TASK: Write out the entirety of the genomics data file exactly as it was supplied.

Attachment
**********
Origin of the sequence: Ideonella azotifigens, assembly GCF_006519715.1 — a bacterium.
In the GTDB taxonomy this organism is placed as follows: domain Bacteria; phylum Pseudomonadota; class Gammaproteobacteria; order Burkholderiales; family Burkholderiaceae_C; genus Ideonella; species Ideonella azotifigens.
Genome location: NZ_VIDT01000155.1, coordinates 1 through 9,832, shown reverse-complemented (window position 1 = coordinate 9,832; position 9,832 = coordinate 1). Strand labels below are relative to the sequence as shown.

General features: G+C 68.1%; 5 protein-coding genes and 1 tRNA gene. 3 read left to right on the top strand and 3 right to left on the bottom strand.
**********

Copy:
Origin of the sequence: Ideonella azotifigens, assembly GCF_006519715.1 — a bacterium.
In the GTDB taxonomy this organism is placed as follows: domain Bacteria; phylum Pseudomonadota; class Gammaproteobacteria; order Burkholderiales; family Burkholderiaceae_C; genus Ideonella; species Ideonella azotifigens.
Genome location: NZ_VIDT01000155.1, coordinates 1 through 9,832, shown reverse-complemented (window position 1 = coordinate 9,832; position 9,832 = coordinate 1). Strand labels below are relative to the sequence as shown.

General features: G+C 68.1%; 5 protein-coding genes and 1 tRNA gene. 3 read left to right on the top strand and 3 right to left on the bottom strand.